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Nanomotors controlled inside living human cells for the first time

17
Feb
2014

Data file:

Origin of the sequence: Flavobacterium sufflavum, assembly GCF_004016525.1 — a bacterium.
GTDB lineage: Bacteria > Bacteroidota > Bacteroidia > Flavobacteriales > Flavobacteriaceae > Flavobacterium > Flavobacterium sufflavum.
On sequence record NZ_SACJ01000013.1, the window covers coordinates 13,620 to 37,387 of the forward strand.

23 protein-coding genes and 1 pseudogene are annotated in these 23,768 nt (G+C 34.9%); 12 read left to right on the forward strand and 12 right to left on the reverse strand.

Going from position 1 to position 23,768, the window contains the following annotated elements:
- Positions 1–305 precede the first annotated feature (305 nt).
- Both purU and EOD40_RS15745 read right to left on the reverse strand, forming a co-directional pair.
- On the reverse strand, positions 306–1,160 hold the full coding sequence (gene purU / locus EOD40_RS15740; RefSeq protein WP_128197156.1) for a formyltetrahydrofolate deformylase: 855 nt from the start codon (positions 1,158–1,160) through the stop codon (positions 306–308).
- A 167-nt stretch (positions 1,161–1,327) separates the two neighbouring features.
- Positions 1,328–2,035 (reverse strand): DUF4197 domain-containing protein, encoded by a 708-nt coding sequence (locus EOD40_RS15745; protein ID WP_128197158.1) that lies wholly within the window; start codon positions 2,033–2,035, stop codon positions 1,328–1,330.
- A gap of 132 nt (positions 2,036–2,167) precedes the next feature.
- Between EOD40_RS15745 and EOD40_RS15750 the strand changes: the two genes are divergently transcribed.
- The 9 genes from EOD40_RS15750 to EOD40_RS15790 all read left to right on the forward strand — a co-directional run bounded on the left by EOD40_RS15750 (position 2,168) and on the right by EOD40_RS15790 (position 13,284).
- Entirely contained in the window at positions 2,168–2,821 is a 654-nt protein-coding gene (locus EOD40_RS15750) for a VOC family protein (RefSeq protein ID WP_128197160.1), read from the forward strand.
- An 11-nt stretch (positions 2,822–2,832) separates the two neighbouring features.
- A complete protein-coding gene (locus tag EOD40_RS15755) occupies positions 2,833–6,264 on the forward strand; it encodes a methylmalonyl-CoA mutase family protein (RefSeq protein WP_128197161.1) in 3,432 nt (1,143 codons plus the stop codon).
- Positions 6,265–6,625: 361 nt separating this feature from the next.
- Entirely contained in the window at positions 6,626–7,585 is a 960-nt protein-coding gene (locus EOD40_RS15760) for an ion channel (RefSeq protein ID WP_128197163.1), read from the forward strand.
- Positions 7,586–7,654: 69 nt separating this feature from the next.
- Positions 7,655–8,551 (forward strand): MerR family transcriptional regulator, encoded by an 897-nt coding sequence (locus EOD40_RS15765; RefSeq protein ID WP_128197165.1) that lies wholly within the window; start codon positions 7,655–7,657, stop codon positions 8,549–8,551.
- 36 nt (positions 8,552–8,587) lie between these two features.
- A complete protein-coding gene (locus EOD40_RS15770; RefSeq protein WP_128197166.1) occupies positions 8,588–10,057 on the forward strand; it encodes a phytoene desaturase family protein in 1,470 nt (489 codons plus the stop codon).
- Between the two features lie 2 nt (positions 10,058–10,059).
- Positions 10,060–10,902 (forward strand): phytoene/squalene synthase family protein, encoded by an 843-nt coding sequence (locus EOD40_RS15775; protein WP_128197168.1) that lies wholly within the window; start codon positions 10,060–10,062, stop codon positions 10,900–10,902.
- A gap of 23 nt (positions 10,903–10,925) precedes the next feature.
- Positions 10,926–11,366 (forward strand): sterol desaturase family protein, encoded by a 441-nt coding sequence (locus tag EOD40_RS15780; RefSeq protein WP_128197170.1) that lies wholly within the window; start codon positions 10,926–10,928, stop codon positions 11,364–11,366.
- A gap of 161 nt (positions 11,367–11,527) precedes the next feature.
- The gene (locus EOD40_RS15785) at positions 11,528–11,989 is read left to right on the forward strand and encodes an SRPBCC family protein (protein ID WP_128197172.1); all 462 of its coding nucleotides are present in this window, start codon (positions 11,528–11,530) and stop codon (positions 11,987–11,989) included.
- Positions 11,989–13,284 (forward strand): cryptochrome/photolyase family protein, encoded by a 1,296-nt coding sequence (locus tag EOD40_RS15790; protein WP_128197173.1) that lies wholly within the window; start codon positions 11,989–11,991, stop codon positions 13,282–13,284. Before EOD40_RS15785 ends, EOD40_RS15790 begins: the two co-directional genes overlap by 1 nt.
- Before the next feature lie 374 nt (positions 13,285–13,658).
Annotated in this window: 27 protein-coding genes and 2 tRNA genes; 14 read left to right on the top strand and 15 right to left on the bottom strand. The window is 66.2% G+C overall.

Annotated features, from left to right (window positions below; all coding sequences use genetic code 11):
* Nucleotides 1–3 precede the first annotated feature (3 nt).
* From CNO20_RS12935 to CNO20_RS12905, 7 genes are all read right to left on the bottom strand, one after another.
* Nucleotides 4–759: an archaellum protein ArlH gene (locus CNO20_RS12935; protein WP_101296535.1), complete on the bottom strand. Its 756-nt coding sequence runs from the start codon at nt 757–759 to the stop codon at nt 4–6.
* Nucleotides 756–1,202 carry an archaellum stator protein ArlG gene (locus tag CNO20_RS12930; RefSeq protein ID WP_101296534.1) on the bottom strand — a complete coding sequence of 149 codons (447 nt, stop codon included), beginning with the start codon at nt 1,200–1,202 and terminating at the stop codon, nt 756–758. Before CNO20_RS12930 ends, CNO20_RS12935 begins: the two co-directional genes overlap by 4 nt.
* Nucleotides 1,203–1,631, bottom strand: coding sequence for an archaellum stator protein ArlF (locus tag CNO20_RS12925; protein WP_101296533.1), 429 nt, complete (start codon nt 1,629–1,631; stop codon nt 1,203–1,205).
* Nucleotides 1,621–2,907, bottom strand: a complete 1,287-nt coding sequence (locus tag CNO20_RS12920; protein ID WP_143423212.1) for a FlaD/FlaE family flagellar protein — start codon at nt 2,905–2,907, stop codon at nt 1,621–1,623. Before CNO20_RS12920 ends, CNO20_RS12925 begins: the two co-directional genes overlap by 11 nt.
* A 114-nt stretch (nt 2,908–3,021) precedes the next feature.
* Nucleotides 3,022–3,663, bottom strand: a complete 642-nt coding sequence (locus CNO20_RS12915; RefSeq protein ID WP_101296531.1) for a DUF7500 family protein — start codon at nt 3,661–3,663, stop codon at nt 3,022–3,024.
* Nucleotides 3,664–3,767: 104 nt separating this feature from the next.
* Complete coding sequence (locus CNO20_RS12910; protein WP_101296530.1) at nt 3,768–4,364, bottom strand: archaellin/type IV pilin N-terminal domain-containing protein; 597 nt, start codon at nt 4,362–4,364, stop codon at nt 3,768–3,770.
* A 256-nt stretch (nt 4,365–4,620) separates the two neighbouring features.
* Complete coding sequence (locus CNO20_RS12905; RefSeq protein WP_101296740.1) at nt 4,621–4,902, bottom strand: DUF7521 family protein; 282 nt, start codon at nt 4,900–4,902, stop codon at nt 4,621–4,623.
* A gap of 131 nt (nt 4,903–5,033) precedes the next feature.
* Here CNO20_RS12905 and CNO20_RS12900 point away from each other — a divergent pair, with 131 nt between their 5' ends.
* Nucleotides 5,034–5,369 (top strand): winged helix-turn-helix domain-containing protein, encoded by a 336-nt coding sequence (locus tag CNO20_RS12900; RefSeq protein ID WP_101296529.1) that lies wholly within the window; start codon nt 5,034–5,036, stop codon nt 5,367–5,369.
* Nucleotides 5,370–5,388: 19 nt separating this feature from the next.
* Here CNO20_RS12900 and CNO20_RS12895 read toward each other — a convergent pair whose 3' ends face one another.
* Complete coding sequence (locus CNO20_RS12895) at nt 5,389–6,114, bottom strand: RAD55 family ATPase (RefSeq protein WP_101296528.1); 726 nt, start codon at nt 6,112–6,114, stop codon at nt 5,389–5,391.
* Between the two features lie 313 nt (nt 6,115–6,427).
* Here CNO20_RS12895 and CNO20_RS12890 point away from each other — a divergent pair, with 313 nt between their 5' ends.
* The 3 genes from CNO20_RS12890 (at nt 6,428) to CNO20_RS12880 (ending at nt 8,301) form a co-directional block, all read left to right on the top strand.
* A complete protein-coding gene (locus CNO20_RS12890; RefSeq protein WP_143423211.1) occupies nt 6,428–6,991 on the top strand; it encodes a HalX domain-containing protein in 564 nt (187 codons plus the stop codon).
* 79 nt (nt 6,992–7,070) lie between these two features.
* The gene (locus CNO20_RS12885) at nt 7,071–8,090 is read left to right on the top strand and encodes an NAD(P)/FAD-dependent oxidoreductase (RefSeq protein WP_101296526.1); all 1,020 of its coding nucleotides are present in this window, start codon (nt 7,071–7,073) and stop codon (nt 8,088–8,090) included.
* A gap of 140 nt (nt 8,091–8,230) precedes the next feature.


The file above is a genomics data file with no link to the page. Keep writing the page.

Scientists at Penn State University have successfully controlled tiny nanomotors inside living human cells. Consisting of tiny, rocket-shaped bits of metal, the nanomotors were propelled by ultrasonic waves and steered with magnets. Researcher Tom Mallouk wasnt afraid to talk up potential future applications, saying that the technology could one day be used to treat cancer and other diseases by mechanically manipulating cells from the inside. Once inside a living cell, the nanomotors could pulverize the cells contents like an egg beater or just break the cells membrane, Penn States note about the research says, which could allow for targeted attacks on specific cells. More importantly, Mallouk says that the nanomotors were able to move independently of one another, instead of the whole mass of them going in one direction.

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